If you'd prefer a video with animated examples, you can check out the video that I made on this topic on my YouTube channel:
React uses a virtual DOM to track changes in the document object model, and only updates the changed parts in the real DOM. It supports both client-side and server-side rendering and it uses unidirectional data flow with props. We can create composable or reusable UI elements with it.
React component with JSX:
An Element is a plain object describing DOM nodes or other components. They describe what you want to render in the browser. Elements can contain other Elements in their props. Creating a React element is cheap. After its creation, it is never mutated.
A component on the other hand can be declared in several different ways. It can be an ES6 class with a render method or a simple function. Components can have an inner state unlike elements.In both cases it takes its input object called props and returns a JSX tree.
We can create components using functions or ES6 classes. If we choose to use the ES6 class approach we need to extend the Component or PureComponent classes provided by React.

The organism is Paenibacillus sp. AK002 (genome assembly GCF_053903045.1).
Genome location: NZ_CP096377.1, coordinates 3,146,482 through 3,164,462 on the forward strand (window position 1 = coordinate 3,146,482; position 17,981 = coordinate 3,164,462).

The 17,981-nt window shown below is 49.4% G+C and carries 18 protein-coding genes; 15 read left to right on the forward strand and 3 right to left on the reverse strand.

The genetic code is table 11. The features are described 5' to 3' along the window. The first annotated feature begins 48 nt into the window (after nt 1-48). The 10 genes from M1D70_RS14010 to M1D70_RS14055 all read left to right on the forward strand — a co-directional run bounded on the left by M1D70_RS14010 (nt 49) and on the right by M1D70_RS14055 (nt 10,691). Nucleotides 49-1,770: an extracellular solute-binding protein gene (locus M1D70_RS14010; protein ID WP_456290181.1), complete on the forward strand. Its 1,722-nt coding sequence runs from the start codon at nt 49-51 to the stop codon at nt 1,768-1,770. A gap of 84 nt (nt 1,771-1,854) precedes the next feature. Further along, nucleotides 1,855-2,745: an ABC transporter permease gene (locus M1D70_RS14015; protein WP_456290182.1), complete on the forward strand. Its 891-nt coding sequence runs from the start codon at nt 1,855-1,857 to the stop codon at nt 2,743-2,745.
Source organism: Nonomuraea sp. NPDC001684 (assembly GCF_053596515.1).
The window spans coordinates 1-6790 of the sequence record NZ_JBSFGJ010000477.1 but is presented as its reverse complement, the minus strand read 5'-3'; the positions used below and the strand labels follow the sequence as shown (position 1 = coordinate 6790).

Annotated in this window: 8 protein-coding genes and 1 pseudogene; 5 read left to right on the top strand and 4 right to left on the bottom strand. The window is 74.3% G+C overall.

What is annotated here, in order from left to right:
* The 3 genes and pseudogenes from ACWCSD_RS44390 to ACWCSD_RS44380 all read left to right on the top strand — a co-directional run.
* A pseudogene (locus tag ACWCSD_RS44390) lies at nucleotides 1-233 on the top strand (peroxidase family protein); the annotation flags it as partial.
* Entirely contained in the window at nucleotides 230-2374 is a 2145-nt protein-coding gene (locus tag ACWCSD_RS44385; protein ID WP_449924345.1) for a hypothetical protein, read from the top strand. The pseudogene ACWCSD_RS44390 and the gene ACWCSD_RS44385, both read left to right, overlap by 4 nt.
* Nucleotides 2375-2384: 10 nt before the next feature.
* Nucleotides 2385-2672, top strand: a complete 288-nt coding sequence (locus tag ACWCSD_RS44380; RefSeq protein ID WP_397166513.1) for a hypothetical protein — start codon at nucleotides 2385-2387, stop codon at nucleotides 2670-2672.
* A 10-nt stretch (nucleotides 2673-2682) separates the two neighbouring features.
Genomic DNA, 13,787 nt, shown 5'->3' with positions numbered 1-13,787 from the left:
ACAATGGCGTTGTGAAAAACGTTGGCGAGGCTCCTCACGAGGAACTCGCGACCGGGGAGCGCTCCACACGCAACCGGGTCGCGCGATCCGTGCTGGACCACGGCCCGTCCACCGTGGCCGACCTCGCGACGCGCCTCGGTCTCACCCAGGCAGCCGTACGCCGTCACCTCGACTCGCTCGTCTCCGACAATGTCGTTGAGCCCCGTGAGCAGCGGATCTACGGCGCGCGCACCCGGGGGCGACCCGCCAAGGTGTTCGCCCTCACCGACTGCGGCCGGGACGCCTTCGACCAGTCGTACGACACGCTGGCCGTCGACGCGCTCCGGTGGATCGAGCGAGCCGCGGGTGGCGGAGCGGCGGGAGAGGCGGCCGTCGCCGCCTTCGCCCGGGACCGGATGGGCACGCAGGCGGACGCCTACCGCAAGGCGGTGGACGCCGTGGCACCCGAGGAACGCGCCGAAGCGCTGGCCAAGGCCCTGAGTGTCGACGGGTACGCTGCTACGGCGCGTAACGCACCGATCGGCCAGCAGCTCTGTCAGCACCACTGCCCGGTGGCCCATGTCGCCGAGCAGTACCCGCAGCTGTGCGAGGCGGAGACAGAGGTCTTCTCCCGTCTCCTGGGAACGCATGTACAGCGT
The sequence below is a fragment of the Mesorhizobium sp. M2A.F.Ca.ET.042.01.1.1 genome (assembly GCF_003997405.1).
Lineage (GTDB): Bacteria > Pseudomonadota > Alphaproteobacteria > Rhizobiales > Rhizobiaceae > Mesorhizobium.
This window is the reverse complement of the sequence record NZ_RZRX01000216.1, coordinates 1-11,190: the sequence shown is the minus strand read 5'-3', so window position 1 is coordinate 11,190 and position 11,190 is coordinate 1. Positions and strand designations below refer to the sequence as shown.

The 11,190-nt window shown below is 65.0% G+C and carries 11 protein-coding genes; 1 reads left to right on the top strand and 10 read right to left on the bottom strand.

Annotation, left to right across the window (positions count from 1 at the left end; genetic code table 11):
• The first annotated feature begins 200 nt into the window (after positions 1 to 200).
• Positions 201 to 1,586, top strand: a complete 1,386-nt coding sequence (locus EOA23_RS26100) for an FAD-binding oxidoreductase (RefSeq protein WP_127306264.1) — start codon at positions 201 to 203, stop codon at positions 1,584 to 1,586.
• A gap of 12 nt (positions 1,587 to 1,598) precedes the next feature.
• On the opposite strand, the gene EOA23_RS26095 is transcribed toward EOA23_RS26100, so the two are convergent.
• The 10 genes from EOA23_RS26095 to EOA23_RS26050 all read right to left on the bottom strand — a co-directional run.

The other approach, which is getting more and more popular, is to create a component by using a function. We can create it with the function keyword or by creating a function expression, even with arrow functions.
The short answer is if you are using a fresh version of React, it is up to you. However before the release of version 16.8, if your component needed state or you wanted to do something in a specific life cycle of the component you had to use class based components. Hooks came with version 16.8 and they started to conquer the world at a fast pace. Now you can do everything using hooks, no need for class based components.
A React component is considered pure if it renders the same output for the same state and props. If we declare Pure components, React will only re-render the component when the state or the props change, which results in rendering and performance boost.
When using class based components we can create Pure components by extending the PureComponent class instead of the Component. This way React will implement the shouldComponentUpdate lifecycle method, and will do a shallow comparison of the props and state to determine if it should re-render.